A COMMON DESTINY: BLACKS AND AMERICAN SOCIETY (4) government-mandated reductions in the number of predominantly black schools are not very large. Perhaps because of these dynamics in the implementation of desegregation plans, black support for desegregation of schools declined from 78 percent in 1964 to 55 percent in 1978. Many blacks now complain that black children have had to bear the burden of being bused into hostile environ- ments outside their own neighborhoods, where they may be subjected to discrimination at the hands of predominantly white faculty (Hochschild, 1985: 11-12~. Such eminent black educators as Benjamin Mays and Kenneth Clark have argued that blacks must focus on the quality of the education that black children receive rather than placing an overriding emphasis on desegregation (Bell, 1986a). . . ~ ~ ~ ~ ~ the last 4() years have seen a ~ramanc cnange In wane arr~uucs rowing school desegregation (see Chapter 3~. Perhaps the most important recent findings are that majorities of white and black parents of children who are bused find busing partly or entirely satisfactory and that, in national polls of students, a majority see busing as improving race relations and black achieve- ment (Hochschild, 1985:14; see Chapter 3~. Thus, to the extent that schools have actually been desegregated, parents and students who have experienced the change give the process their approval. PUBLIC ACCOMMODATIONS AND WORK ENVIRONMENTS The 1964 Civil Rights Act prohibited discrimination in public accommo- dations related to federal government activities and interstate commerce. Covered were restaurants, cafeterias, lunchrooms, lunch counters, soda fountains, concert halls, theaters, gasoline stations, motion picture houses, sports arenas, stadiums, hotels, motels, and lodging houses (except for those with five or less occupants). Private clubs were specifically exempted. By the mid-1970s, many Americans believed that through lawsuits, con- sent decrees, permanent injunctions, and voluntary compliance, the Civil Rights Act of 1964 had led to a broad-scale elimination of discrimination against blacks in public accommodations. However, systematic evidence, then as now, was scanty. The U.S. Commission on Civil Rights said in 1975 that the perception of success was due to "conventional wisdom" rather than a "careful survey of actual practices." As the Commission noted (1977:94): Much of the evidence in the field of public accommodations is to be found through such judicial review. These cases appear to point out a small and declining feature of public accommodations, and "it is known from observation" by many civil rights officials and black citizens generally that there is a high level of compliance with the law in the cities and urban areas of the South, especially among national business chains. Most complaints of discrimination in public accommodations now appear to originate in rural areas and smaller establishments, although exceptions persist. Documentation remains negligible, however, and many factors con 84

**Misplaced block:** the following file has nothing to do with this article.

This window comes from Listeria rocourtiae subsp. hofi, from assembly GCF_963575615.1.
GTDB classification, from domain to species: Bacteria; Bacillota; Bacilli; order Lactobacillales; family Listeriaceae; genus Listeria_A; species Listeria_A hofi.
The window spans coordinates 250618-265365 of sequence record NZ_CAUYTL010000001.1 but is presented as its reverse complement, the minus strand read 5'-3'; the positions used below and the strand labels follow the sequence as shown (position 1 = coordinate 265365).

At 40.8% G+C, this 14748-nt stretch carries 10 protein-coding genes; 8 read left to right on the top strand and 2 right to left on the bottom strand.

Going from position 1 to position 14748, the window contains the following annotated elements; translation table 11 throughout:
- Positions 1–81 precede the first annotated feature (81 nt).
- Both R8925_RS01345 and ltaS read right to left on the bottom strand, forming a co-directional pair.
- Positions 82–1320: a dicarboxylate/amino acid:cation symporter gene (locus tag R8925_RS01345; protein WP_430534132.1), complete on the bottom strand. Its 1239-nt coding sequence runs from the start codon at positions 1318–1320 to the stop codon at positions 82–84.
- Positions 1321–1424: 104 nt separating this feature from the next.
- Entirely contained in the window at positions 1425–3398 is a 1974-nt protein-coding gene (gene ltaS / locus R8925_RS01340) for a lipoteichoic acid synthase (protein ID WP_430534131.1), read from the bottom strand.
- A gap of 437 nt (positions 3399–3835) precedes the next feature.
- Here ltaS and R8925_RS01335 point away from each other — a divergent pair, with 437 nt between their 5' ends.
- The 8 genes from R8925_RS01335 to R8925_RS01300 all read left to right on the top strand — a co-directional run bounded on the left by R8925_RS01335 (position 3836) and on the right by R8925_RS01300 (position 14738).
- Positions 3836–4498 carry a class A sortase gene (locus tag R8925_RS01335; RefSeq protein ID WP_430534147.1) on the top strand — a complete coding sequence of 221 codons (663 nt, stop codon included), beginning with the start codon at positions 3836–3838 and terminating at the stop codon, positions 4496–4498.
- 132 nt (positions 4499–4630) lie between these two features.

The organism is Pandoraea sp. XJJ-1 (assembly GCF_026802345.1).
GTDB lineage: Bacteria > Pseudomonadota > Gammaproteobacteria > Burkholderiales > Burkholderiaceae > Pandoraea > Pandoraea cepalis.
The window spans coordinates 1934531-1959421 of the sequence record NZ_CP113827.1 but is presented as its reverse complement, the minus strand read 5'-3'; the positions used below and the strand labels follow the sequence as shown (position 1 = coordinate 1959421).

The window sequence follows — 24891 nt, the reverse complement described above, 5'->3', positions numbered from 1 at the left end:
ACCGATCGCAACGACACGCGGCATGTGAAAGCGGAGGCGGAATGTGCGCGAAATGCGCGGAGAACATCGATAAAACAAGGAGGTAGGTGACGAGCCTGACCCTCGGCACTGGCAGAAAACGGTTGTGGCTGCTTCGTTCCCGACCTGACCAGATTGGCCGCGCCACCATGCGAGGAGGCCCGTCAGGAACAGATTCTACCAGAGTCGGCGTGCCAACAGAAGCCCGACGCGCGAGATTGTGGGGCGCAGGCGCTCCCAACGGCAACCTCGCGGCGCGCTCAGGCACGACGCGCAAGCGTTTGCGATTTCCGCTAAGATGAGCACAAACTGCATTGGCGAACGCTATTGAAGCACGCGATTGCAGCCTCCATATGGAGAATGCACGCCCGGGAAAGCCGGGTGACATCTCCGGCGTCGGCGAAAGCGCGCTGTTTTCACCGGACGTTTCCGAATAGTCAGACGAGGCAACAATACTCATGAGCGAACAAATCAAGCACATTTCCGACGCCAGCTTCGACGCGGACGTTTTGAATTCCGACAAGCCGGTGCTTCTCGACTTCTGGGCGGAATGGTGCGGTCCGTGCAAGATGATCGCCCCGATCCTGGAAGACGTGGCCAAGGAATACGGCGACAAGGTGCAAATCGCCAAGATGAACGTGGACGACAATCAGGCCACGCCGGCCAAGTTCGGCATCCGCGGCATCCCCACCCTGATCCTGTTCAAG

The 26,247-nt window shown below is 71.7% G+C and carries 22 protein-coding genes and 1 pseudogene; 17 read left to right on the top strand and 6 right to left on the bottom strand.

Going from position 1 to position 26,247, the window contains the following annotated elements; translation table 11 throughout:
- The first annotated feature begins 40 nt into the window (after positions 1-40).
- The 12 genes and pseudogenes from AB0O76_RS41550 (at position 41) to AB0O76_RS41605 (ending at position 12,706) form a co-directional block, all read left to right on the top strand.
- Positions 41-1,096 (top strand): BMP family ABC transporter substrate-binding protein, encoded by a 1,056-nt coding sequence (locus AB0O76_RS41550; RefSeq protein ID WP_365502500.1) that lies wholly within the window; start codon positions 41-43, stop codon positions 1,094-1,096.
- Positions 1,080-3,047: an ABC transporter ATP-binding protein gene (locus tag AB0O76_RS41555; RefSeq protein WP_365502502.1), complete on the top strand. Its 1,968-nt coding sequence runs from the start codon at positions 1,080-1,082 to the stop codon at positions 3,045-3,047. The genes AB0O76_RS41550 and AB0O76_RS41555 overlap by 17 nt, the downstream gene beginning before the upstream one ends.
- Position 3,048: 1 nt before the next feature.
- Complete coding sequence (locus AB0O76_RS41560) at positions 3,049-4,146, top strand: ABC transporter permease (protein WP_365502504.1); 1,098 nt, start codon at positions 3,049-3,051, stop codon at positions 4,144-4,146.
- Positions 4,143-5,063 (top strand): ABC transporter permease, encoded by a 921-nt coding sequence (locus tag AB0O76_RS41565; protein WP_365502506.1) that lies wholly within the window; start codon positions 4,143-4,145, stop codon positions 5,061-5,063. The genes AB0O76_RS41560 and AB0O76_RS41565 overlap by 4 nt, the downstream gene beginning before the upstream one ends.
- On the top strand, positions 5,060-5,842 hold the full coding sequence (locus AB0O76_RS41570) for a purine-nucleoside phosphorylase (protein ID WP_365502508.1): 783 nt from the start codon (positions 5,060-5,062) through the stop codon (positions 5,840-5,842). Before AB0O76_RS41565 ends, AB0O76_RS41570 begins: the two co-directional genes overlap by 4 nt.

BLACK PARTICIPATION IN AMERICAN SOCIETY tinue to influence the development of official complaints, the only adequate source of information. By all available accounts, then, the removal of legal support for segregation, and the enforcement of the law where needed, has accomplished the extensive desegregation of public accommodations throughout the Nation. Workplaces Black-white separation in places of employment was commonplace a few decades ago. It was achieved through the exclusion of blacks from employ- ment within white firms. For example, NAACP Executive Secretary Walter White, writing in 1948, noted how difficult it was for a black person to obtain employment as a reporter, editor, or craftsman on a major newspaper or magazine (cited in Wolsely, 1971~. This situation persisted throughout the next two decades (Stroman, 1986:23~. The first black reporter on a major television network was Mal Goode, hired in 1962 by ABC. In 1965 the number of black people on the news staffs of the major networks was nine. There were no black officials, managers, or technicians employed by the networks at that time (Childs, 1987J. The 1968 Kerner Commission report criticized the mass media's failure to employ black reporters and editors and the exclusion of black professionals from the news gathering and editorial process (National Advisory Commis- sion on Civil Disorders, 1968:Ch. 15:362-389~. Edward Trayes's (1969) study of the previous two decades of black employment on white newspapers in the nation's 20 largest cities found that of 4,095 news executives, desk- men, reporters, and photographers, 108 (2.6 percent) were black. This percentage was itself an increase from zero in 1940, but it indicated the slowness of change. In the 1970s, the extent of separation within workplaces was much less than in schools, colleges, or residential areas. Using a standardized measure of segregation (s), the indices were 19 for employment settings, 42 for 4-year he ~ . . . corteges, 56 tor elementary and secondary students, and 56 for residential parts within metropolitan areas (Becker, 1980:765, using national data re- ported by the Equal Employment Opportunity Commission). Work separation varies greatly across major occupational categories, being least among professionals (s=14) and greatest among laborers (s=40) and service workers (s=38~. Overall, because occupational segregation is relatively low and black workers are a small fraction of all workers, nearly all blacks work with some whites in the same occupational category. Thus, in a statistical sense, it is the white population that is isolated: that is, a smaller proportion of whites have any opportunity for interracial contact (Becker, 1980:767~. Labor Unions and Equal Employment In a study conducted during World War II, Northrup (1944:2-5) found that 14 major national unions, including those as important as the machin 85